County commissioner: Energy production big revenue source

Phil Castle, The Business Times

Craig Meis

Craig Meis

Despite recent declines in activity, natural gas and oil production remains a crucial source of revenue for many Western Colorado counties and school districts.

It’s a connection that’s sometimes forgotten in the public debate over energy policy when it should remain an important consideration, said Craig Meis, a Mesa County commissioner who also works as an engineer at an energy consulting firm. “It’s huge.”

Natural gas and oil companies accounted for eight of the top 10 property taxpayers in Mesa County in 2011 with a combined assessed value of $253 million, Meis said. That’s more than double the assessed value of property in Fruita.

Those eight companies paid a total of more than $3 million in property taxes, he said.

 The gas and oil industry play an even bigger role in neighboring Western Slope counties, accounting for more than half the total assessed value of property in both Garfield and Rio Blanco counties, Meis said.

Meis detailed the effects of the gas and oil industry on local tax revenues during a recent energy briefing hosted by the Grand Junction Area Chamber of Commerce.

Meis said gas and oil companies constitute such large revenue sources because of the different rates at which different types of property are taxed.

A property tax rate of 87.5 percent is  imposed on the assessed value of primary natural gas and oil production, while a tax rate of 75 percent is imposed on the assessed value of secondary production. Oil and gas companies are allowed to deduct certain expenses from their tax bills, however, to lower assessed value.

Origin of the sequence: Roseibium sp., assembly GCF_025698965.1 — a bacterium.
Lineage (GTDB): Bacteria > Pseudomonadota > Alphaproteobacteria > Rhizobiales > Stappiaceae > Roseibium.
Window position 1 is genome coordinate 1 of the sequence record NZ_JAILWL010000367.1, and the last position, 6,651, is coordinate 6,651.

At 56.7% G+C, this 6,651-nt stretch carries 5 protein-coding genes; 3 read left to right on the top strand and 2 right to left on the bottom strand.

By comparison, commercial and industrial property is taxed at 29 percent of its assessed value. Residential property is taxed at an even lower rate of just less than 8 percent of assessed value.

Consequently, $100,000 worth of assessed value in primary gas and oil production in Mesa County generates more than $2,600 in property taxes — assuming a 50 percent assessment rate counting net back deductions, Meis said.

Meanwhile, $100,000 worth of assessed value in residential property generates about $478, he said.

While the assessed value of natural gas and oil properties dropped almost 32 percent between 2009 and 2010, those properties still accounted for more than 8 percent of the total assessed value of property in Mesa County, Meis said.

In Garfield County, gas and oil properties accounted for nearly 59 percent of the total assessed value of property in 2010. Out of $52 million in projected  property tax revenues for 2012,

73 percent will come from the gas and oil industry, Meis said.

In Rio Blanco County, gas and oil properties accounted for 50 percent of the total assessed value of property in 2010, Meis said.

The natural gas and oil industry accounts for an increasingly larger share of revenue in other Colorado counties as well, he said, among them Las Animas, La Plata, Moffat, Routt and Weld counties.

In addition to property taxes, gas and oil companies also pay state severance taxes and federal mineral leases.

There’s a separate distribution of federal mineral leases to school districts, Meis said.

Phil Castle is editor of the Grand Valley Business Times, a twice-monthly business journal published in Grand Junction. Castle brings to his duties nearly 30 years of experience in editorial management positions with Western Colorado newspapers. In addition, his free-lance work has appeared in a variety of publications, including the Washington Post. He holds a bachelor's degree in technical journalism from Colorado State University.
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Posted by on Apr 11 2012. Filed under Business News. You can follow any responses to this entry through the RSS 2.0. Both comments and pings are currently closed.

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